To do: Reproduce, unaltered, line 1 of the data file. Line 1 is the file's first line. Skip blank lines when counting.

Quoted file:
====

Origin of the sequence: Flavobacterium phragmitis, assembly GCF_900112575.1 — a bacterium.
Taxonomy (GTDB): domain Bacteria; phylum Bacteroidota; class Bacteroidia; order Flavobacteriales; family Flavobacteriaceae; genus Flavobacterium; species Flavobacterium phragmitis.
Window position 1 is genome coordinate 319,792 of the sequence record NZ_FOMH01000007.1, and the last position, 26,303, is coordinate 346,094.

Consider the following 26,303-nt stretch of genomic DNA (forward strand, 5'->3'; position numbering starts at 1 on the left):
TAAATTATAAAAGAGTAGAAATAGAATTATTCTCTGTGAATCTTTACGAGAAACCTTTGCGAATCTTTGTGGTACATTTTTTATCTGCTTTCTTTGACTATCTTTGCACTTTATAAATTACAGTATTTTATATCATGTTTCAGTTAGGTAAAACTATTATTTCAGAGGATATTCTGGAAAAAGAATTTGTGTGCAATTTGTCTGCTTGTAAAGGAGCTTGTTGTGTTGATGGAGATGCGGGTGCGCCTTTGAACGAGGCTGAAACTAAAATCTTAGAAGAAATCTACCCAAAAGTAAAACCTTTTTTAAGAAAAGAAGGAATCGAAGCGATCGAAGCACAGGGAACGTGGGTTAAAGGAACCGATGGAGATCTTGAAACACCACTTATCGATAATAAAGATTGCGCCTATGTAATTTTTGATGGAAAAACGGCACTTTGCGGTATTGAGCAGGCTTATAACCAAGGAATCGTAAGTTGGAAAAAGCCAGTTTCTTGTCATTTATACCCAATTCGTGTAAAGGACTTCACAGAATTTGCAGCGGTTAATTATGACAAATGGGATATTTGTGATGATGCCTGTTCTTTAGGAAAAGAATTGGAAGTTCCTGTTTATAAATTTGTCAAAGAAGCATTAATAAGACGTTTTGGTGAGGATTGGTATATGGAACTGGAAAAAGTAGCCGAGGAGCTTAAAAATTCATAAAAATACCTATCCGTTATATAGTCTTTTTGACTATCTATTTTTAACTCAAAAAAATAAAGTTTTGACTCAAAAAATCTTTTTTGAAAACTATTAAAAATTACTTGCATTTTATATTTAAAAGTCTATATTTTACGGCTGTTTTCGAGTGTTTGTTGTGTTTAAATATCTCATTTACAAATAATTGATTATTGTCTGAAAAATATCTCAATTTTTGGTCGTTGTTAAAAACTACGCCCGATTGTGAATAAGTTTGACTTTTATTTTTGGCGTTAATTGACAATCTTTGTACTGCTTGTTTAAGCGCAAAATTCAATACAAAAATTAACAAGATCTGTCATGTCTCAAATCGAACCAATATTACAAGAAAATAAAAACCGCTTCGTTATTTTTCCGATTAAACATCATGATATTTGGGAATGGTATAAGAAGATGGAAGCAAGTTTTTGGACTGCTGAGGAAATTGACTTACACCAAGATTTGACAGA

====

Origin of the sequence: Flavobacterium phragmitis, assembly GCF_900112575.1 — a bacterium.